Commissioned by the United States Department of the Treasury, Haskell Coffin created this poster in 1918. Feeding off the popularization of Joan of Arc in American culture, Haskell uses the imagine of Joan of Arc to encourage women to buy War Savings Stamps in order to save their country, much as Joan of Arc saved France. In 1909, Joan of Arc underwent a beautification. Cecil B. DeMille’s 1916 film Joan the Woman had so much press coverage that Joan became a household name in the United States. Joan’s canonization at the time also seemed inevitable. American women were quite familiar with Joan and her story by the time World War I started; and so she became a popular imagine to use in propaganda posters. Haskell’s use of a rich blue background and the sheer size of this poster (102 cm x 76 cm) would make this poster easy to spot on any building. Known for his renderings of beautiful women, Haskell’s art graced the covers of numerous popular magazines including Redbook, The Saturday Evening Post, McCall’s Magazine, and The American Magazine. Haskell portrays Joan as a beautiful young woman, who is raising her sword high to protect her country. The poster suggests that like raising one’s sword, buying War Savings Stamps will affect the outcome of World War I much as Joan of Arc’s heroic fighting impacted the Hundred Years War. Because War Savings Stamps were inexpensive, it was easy for women to be able to afford them, and overtime fill a booklet to transform them in a war bond. Over the course of the war these stamps as well as war bonds raised approximately two thirds of the cost of World War I.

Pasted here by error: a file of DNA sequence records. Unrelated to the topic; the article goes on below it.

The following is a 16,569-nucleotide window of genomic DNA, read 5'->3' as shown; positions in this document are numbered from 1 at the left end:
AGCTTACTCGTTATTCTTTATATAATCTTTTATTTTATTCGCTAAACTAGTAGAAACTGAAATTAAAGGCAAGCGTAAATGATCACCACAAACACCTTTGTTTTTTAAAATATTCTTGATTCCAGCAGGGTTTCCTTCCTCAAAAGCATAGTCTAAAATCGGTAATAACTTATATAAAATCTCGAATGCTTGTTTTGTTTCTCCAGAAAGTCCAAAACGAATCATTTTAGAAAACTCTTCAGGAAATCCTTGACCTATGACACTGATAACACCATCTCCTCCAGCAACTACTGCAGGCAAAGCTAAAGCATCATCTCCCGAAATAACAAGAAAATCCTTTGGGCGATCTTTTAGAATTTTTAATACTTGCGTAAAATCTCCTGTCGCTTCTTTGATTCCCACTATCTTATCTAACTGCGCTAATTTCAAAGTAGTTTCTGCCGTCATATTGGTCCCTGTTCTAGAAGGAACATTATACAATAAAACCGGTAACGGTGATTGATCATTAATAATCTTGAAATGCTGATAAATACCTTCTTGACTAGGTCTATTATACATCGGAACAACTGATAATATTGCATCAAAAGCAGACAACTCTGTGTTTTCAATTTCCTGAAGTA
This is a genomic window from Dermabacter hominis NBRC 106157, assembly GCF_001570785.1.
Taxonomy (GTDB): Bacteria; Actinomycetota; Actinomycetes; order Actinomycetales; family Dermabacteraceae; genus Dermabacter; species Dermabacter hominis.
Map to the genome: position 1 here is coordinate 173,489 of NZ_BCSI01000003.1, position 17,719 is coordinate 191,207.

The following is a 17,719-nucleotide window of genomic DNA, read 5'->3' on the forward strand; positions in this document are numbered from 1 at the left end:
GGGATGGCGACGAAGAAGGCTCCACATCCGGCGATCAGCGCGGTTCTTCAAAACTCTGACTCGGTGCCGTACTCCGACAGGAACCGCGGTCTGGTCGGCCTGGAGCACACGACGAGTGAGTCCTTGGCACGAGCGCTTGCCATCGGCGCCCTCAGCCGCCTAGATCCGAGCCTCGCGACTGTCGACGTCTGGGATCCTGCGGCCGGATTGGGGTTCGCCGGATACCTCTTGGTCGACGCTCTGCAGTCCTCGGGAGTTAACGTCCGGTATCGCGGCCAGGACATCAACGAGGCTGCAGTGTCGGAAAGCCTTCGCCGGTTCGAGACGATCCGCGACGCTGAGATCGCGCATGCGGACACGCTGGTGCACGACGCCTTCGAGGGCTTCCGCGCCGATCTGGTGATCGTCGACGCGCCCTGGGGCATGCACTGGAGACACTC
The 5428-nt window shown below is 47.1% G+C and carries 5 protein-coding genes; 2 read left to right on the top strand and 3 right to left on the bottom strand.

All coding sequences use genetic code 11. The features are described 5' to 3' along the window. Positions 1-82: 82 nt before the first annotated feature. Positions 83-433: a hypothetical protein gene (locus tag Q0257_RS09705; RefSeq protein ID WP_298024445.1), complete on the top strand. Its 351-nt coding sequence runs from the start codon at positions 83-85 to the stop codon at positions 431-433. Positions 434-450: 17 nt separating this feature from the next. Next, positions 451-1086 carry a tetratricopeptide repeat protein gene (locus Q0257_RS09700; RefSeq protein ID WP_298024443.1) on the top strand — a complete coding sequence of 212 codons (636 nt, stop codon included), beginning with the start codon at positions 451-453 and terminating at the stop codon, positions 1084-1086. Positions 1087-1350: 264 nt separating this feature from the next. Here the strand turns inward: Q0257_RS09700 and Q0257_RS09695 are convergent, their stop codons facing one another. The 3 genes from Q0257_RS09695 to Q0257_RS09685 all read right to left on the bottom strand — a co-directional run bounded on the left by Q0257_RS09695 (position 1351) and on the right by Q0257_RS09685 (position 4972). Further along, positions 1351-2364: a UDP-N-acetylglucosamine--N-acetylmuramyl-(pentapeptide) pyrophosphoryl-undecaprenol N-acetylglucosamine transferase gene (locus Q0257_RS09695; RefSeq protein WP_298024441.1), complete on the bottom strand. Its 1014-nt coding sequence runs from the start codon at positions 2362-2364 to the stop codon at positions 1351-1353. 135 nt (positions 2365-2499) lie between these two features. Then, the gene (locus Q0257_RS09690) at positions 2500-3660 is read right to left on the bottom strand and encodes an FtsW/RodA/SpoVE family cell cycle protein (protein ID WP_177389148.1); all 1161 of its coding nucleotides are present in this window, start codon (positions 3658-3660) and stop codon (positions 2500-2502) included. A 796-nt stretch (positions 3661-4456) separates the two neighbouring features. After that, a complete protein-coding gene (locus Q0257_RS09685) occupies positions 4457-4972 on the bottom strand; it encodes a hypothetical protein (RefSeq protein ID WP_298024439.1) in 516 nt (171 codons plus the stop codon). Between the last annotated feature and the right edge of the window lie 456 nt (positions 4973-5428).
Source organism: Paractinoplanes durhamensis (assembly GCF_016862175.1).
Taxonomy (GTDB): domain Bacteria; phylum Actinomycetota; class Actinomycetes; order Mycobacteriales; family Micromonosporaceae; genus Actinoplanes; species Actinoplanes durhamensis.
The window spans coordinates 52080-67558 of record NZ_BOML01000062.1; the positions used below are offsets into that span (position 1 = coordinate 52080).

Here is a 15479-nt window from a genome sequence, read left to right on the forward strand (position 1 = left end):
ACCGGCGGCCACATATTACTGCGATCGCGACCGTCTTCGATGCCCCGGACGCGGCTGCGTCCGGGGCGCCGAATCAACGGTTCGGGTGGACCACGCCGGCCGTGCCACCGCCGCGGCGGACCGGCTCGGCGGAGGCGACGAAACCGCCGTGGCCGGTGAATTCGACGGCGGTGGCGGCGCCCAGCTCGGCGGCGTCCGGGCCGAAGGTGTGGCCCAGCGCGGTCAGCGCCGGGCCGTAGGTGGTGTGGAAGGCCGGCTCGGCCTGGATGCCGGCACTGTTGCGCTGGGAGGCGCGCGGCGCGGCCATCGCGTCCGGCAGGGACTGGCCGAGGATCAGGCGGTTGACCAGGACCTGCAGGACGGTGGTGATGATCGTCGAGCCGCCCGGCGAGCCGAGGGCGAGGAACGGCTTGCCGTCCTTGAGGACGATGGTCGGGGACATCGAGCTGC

Powell, Nicole, "Joan of Arc Saved France" (2014). World War I Poster Project. 1.
Additional FilesJoan of Arc.docx (5213 kB)
Gettysburg College, WWI, World War I, Patriotism, War Bonds, War Savings Stamps, Homefront, Joan of Arc, Great War